There are many dates on the timeline of life that trigger happy memories. Those joyful recollections float in our head, and we smile. However, some dates take us spiraling back into a state of grief. The anguish does not seem to drift in and out of our minds, but lingers in our hearts for hours or for days. Why is it that when a certain date elicits sadness; we hang on to it longer than we do the happy thoughts? Why is it that a date can take something we are trying to heal and re-open the wound? What can we do to make it through in a constructive way?
Ah, how we love the happy memories of birthdays. The cake, the ice cream, the balloons, the cards, the gifts, the friends, and loved ones gathered to celebrate. However, the biggest joy of birthdays is when you have picked the perfect gift or planned the ideal celebration for someone you love. Birthdays are a time to make wishes come true.
On the other hand, when someone you loved has left, a child has died, a friendship has ended, and the day of their birthday rolls around you remember. You recollect the dreams you already planned for their birthday. You recall the perfect gift you found for them. It may have been that piano so grand, that chance to fly in the sky, to dive in the sea, that pony in the back yard, the new car with a bow on top, the gift that was going to make one of their lifelong dreams come true. You think of the splendid party you planned and the invitation list. You may have planned months ahead, excited to see their face light up as you surprised them. All is now a crumpled piece of paper in the trash, or the memories in your head. You can no longer spend that extraordinary day with that special person or child. The day of their birthday, your heart aches and tears stream down your face; as you would give the world to spend the day with them.
What can you do to get through that day without thoughts so sad you can’t function? Pretend that day is everyone’s birthday that you encounter. Treat them special. Send cake to a random table at a restaurant; watch their faces light up. Tip the fast food worker in a big way. Go to a retirement village and take flowers to someone who never gets them. Send all the love in your heart, and good birthday wishes, to that person or child you can’t celebrate with. You can still love that day that prompts depression, because the sadness is triggered by the deep love you have for the person born on that day. Even if the lover left, the child or spouse died, or the friendship ended, no one can take the love from you that you hold dear and tenderly in your heart. Take that love that can’t be returned, and spread your portion to share with others; to let them have a special treat in honor of the person you can’t be with.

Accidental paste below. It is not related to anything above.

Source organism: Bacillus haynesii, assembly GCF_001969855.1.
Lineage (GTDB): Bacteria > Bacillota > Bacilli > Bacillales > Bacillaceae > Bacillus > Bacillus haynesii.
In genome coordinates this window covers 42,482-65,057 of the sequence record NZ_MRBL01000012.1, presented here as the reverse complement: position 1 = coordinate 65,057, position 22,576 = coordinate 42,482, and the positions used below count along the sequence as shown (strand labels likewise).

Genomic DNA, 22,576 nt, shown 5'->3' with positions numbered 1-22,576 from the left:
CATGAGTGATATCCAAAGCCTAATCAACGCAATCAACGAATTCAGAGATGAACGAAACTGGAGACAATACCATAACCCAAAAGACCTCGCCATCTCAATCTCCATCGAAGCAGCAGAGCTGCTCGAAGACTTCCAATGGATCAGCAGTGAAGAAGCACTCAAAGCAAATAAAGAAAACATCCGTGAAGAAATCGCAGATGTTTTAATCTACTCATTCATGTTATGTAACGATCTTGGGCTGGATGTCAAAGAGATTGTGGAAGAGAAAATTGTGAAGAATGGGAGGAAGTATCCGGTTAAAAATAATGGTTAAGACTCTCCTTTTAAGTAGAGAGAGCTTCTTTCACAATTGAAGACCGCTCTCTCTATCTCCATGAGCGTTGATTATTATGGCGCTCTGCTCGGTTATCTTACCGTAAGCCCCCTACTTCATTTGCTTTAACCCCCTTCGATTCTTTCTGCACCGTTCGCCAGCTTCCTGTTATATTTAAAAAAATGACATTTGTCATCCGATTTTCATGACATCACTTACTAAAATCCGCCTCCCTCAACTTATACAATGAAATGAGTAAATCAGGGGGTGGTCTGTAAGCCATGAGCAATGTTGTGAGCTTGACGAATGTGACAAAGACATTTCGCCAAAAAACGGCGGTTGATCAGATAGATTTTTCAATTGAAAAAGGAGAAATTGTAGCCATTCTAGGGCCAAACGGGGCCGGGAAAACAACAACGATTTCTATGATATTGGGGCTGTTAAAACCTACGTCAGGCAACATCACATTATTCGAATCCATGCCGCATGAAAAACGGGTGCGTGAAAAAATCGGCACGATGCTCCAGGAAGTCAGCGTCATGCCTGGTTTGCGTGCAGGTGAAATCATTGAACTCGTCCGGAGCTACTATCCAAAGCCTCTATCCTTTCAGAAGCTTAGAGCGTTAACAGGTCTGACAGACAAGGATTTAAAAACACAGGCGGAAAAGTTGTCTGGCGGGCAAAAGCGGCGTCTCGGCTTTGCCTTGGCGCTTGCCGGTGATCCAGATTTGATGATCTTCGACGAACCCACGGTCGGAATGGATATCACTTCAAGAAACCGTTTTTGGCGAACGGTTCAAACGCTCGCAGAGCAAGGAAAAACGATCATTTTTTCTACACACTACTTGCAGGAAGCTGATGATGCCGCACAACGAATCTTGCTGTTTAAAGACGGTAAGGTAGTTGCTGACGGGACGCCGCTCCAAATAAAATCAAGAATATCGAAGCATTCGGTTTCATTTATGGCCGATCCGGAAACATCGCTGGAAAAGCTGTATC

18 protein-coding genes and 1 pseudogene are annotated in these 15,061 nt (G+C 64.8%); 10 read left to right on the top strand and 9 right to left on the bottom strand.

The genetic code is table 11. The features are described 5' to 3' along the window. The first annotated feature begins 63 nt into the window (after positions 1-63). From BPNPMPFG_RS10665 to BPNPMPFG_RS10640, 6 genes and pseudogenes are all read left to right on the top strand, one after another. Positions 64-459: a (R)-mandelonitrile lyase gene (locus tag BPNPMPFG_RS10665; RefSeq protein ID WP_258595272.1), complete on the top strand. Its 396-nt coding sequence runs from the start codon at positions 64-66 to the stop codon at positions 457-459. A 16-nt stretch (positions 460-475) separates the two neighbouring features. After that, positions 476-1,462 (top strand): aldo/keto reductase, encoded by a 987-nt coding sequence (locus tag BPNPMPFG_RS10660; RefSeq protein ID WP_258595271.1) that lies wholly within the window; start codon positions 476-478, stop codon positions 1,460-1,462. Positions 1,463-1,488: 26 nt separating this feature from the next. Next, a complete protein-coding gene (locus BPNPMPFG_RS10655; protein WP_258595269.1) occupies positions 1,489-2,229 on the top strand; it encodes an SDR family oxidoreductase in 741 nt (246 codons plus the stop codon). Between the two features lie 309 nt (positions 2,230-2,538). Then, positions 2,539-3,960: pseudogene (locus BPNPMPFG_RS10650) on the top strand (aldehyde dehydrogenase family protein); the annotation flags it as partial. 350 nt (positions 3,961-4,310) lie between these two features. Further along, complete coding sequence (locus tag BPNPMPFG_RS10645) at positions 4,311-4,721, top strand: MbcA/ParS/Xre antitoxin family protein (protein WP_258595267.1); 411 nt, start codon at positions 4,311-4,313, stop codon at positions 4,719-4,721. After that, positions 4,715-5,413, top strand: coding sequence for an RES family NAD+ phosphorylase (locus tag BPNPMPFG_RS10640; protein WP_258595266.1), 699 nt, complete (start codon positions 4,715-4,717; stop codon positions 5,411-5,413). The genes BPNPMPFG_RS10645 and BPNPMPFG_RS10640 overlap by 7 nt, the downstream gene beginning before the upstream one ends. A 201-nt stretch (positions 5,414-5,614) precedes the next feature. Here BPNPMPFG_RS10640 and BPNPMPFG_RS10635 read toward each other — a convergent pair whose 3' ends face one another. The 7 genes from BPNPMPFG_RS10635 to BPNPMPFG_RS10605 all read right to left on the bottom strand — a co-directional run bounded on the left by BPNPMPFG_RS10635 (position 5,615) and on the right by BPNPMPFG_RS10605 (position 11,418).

Wedding anniversaries, work anniversaries, cancer-free anniversaries, or the special anniversaries of life that are your unique days, are filled with happy memories. These are also days that the date on the calendar can trigger depression. The anniversary that is no more because of death or divorce, the job anniversary that ended because of losing that employment, the cancer that returns, and so many more days of significance. Anniversaries are reminders of the excitement of new starts, or the marking of the years that a marriage or job has sustained, or surviving a disease.
There are also some things you can do to help you get through the days of celebrations that are no longer. You can denote that day as the day you start a new anniversary. You can begin to write that book, start that diet, or apply for that new job. In fact, make many anniversaries for yourself and create some for your community by starting support groups, or goal-setting groups, or running for a political office, the possibilities have no limit.
Funerals represent the end of life on earth. Those left behind are often devastated. The death of our partner, our parents, our children, or our sister or brother makes for another heartbreaking day on the calendar of life. A funeral can also happen the day someone stops communicating with you, and closes the door on you. With death the lid of the casket is closed forever, if the person is still alive, you may have another chance for the door to open.
No one can understand your unique way of grieving, or how long it will take. Some may say that a person should not be so sad because they were not even close to their sister or brother, parent, or partner. Even those that know you well, and think you should not grieve, do not know the memories you cherish privately, and dear in your heart. You can’t bring the dead back to life for one more hug, one more chance to say I love you, or even a chance to tell them all you have been holding inside of you. When that day of death rolls around on your calendar and stabs you at the core with grief once again, treat yourself gently. Sleep a lot, eat well, be with friends, and honor that special person by living your life abundantly.
The joy of the day on the calendar is about life being lived; the sadness comes from loss:
It will never be the same.
You will never be the same.
Love and life came,
Love left and life left.
You will survive until you have survived.
One day you will be alive again.
That will be the day of your birth, your anniversary, your life.